[Buddha-l] What is direct experience?

Erik Hoogcarspel jehms at xs4all.nl
Thu Dec 2 04:11:27 MST 2010

Op 1-12-2010 19:03, lemmett at talk21.com schreef:
> I assumed that direct experience would not just be a type of knowledge but involve phenomenal existence in some way or other and I think that this was what lead me to bring up delusional conviction and hallucinations. Is it?
>> In a
>> similar way, the normative 'non-self' can be understood as
>> a instrumental
>> denial of the self as an existential coping mechanism, an
>> idea I losely base
>> on the approach to anatta of Stephen Collins' Selfless
>> Persons.
>> Stefan
> Thanks. Something I've wondered about it whether a realization of anatta leads one to better understanding of the conventional I; though Nishitani does mention the cogito it's not, obvious, in what way he thinks it is clarified. As far as I can remember he just says that there are incompetent ways to deny it. Also, whether one's practice or understanding is not helpful if we think that some kind of self is useful in our existential pursuits... Thank you for the replies and I hope I have not been a bother!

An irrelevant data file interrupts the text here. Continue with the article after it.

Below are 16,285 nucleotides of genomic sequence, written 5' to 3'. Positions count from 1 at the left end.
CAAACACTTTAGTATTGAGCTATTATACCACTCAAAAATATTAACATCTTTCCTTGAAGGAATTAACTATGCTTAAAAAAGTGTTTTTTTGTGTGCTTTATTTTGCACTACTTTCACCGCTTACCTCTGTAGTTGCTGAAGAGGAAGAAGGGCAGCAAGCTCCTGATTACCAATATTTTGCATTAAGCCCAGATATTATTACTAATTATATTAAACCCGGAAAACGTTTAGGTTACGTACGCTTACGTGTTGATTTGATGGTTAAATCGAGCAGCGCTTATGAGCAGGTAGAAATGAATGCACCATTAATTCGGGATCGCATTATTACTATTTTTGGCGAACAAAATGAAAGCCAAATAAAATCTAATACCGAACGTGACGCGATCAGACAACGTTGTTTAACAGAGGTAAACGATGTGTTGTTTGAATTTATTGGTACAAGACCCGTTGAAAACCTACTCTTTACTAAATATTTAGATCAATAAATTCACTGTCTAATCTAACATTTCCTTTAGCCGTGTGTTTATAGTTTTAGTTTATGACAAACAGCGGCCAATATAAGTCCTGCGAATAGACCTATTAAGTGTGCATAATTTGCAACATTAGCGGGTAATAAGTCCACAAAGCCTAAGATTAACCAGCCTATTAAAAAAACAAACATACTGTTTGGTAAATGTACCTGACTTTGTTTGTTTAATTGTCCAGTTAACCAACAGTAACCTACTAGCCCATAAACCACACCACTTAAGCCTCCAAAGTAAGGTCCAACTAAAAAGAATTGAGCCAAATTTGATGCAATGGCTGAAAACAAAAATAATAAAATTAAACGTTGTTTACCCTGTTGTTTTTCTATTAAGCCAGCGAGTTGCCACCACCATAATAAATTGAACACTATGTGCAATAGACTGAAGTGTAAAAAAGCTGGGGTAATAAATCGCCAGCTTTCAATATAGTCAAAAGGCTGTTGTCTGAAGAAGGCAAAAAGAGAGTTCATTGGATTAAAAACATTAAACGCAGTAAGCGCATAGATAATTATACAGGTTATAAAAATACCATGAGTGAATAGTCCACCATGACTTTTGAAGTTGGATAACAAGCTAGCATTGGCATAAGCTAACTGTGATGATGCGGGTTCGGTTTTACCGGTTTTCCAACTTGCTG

There has been a lot of discussion about this. The problem is that 
direct knowledge is considered to be preconceptual. Now in karate and 
other martial arts you use the 'knowledge' of your body (if you're a 
beginner you just have to run as fast as you can without thinking). 
Using concepts just takes too long.
But how do I know without concepts that I'm in front of a screen or that 
my keyboard is black? My fingers 'know' the keystrokes, but the color of 
my keyboard is something I know and become aware only by using the 
concept 'black'. The difference between the knowledge of my fingers and 
proper knowledge like that of the color of my keyboard is that I can 
tell it to others. How can you call something knowledge if you cannot 
explain what you know? So many use the concept 'knowledge' in a kind of 
loose sort of way and use metaphors without realizing it. This makes the 
discussion very awkward. I guess the goal of Buddhism is not a kind of 
knowledge but an ontological awareness. This does more justice to the 
famous metaphor of the finger and the moon.


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